CONGRESSMAN HENRY CUELLAR SUPPORTS COMPREHENSIVE HOUSING OVERHAUL BILL
Legislation will aid individual home-owners and help restore confidence and stability in the U.S. housing and financial markets
U.S. Representative Henry Cuellar voted today for the comprehensive housing overhaul bill, H.R. 3221, which is the most complete response to the American mortgage crisis to date. Amendments to the legislation, which will assist struggling homeowners and help strengthen the domestic housing market, passed the House by a vote of 272 to 152.
Although Texas has fared better than other states in the housing foreclosure crisis, in the past year, Texas home sales decreased by 10 percent, housing permits decreased by 31 percent, and 9.1 percent of adjustable rate mortgages were foreclosed. H.R. 3221 provides mortgage refinancing assistance to keep at least 400,000 families from losing their homes, to protect neighboring home values, and to help stabilize the housing market at no cost to American taxpayers. The bill expands the Federal Housing Administration (FHA) program so many borrowers in danger of losing their homes can refinance into government-insured mortgages, and it protects taxpayers by requiring lenders and mortgage investors to reduce the loan principal. In exchange for an FHA guarantee on the mortgage, borrowers must share any profit from the resale of a refinanced home with the government.
“Recent record foreclosure rates underscore the urgency of completing a comprehensive housing bill,” Congressman Cuellar said. “At no cost to the American taxpayer, this bill will help significant numbers of hard-working American families in danger of losing their homes to refinance into government-insured mortgages they can afford to repay. It will provide the relief necessary to increase confidence and stability in the U.S. housing market and bring us one step closer to getting our economy back on track.”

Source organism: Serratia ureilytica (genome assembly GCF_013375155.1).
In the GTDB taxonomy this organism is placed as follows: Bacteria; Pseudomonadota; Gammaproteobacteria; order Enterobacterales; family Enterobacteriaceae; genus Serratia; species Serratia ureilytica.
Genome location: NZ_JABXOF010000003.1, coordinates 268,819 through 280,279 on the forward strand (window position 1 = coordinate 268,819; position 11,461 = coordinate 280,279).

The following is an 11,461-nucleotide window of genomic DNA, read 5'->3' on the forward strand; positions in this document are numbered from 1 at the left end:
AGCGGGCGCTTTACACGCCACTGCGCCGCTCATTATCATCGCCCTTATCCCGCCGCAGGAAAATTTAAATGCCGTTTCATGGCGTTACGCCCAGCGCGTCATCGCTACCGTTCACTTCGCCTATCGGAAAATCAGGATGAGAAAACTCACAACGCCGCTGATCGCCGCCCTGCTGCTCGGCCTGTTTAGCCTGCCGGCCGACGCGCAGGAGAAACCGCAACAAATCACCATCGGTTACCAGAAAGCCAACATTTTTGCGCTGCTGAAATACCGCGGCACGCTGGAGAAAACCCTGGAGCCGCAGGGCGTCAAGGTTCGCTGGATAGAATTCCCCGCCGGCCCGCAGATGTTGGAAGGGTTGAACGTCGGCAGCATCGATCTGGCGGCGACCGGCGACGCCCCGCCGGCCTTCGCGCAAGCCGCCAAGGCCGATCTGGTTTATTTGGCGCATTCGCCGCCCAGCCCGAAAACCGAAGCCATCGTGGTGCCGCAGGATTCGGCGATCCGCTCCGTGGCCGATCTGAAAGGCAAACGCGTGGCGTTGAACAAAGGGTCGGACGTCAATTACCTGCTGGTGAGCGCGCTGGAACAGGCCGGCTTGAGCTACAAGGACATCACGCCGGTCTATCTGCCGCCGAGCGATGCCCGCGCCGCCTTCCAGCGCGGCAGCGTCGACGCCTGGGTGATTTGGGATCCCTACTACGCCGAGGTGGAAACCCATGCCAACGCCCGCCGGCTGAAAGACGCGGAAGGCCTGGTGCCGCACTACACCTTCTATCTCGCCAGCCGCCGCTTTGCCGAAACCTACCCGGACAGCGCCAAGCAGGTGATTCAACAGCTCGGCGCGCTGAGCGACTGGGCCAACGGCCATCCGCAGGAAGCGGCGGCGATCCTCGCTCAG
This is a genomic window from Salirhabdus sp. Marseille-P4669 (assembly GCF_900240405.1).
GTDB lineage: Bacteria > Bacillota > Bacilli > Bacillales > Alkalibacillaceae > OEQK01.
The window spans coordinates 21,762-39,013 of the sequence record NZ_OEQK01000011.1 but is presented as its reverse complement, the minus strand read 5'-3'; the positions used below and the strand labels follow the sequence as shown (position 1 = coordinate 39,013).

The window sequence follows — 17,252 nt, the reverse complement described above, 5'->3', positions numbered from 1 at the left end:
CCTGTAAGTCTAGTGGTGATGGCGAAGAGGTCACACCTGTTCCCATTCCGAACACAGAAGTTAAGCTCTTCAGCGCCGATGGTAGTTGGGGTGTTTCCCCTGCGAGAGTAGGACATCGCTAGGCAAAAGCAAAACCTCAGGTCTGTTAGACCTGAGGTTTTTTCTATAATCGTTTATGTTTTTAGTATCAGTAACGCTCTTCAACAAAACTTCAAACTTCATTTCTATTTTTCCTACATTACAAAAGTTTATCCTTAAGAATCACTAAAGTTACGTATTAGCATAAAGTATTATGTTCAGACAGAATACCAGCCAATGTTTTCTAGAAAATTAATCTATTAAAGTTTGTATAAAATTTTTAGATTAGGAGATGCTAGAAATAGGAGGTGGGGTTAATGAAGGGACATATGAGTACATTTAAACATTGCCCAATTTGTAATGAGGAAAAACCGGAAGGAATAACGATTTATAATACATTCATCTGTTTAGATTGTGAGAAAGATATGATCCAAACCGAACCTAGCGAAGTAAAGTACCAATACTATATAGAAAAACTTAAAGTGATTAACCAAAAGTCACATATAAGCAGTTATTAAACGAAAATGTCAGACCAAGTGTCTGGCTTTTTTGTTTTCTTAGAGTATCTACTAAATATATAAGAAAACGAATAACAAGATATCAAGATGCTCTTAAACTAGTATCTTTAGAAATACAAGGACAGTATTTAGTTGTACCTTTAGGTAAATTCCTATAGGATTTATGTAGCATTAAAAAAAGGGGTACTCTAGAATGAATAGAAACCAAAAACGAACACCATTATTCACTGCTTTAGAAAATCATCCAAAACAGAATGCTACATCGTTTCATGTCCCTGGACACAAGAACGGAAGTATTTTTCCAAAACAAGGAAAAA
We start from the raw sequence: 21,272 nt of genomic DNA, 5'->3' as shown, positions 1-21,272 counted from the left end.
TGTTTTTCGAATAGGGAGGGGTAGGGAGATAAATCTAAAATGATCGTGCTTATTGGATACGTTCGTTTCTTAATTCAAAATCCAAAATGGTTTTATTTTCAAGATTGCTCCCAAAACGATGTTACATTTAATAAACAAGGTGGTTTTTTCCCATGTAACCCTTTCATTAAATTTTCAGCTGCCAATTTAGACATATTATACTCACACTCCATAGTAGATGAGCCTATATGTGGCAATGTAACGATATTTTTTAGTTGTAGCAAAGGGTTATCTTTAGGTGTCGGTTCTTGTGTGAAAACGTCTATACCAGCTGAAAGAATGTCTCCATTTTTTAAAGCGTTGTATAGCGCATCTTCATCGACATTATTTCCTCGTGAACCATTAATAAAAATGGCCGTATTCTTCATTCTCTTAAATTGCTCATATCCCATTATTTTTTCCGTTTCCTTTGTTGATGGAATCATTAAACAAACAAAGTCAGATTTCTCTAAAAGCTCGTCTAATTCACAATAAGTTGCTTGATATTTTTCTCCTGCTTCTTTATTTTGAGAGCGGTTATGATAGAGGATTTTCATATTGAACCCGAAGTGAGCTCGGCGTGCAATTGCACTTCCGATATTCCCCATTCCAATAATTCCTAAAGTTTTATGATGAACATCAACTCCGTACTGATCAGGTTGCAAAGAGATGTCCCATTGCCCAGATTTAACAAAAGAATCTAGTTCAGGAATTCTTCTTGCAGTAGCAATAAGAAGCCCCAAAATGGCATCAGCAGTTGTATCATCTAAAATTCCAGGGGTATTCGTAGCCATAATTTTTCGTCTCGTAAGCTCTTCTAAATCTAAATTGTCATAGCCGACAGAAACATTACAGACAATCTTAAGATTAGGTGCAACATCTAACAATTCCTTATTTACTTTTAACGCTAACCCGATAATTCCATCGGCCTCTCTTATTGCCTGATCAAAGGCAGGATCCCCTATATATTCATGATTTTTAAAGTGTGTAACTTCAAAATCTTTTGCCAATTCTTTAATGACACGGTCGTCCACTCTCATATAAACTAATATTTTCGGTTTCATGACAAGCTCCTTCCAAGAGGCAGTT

In an effort to stabilize neighborhoods most affected by the housing foreclosure crisis, the legislation provides $4 billion in Community Development Block Grant (CDBG) Funds to purchase foreclosed homes and to stem the significant losses in home values of neighboring houses. Under the legislation, rehabilitated homes would be sold or rented to moderate-income individuals and families. The bill also provides $180 million for pre-foreclosure counseling and $30 million for counseling to assist homeowners in foreclosure, to be distributed in grants by the Neighborhood Reinvestment Cooperation, with 15 percent targeted for low-income and minority homeowners and neighborhoods.
Key provisions of the legislation provide $15 billion in tax benefits, including tax credits to first-time homebuyers, a property tax deduction for non-itemizers, an additional $11 billion in mortgage revenue bonds for states, and improved access to low-income housing. Specifically, the bill provides taxpayers that claim the standard deduction with up to an additional $500 ($1,000 for those filing a joint return) standard deduction for property taxes in 2008, and for first-time home buyers, it creates a refundable tax credit up to $7,500 that would be repaid, interest-free, over 15 years.
The legislation includes the recent proposal by Treasury Secretary Paulson to provide explicit government backing for the next 18 months to the two mortgage giants, Fannie Mae and Freddie Mac, which guarantee nearly half of all mortgages in the United States. The bill also gives the Secretary of the Treasury Department standby authority to buy stock in those companies to restore confidence in the lenders and stabilize housing markets.
In recent years, regulated loan limits for Fannie Mae and Freddie Mac have not allowed the lenders to evolve with the housing market to meet the needs of borrowers. H.R. 3221 will raise the current loan limits for single family homes by granting loans for moderately priced homes up to 115% of the local area median home price and will make loans effective in high-cost areas by raising the permanent loan limit from $417,000 to $625,500.
The cost of these incentives, and of the community grants, is completely offset by other tax provisions in the package.
Congressman Henry Cuellar is a member of the House Homeland Security, Small Business,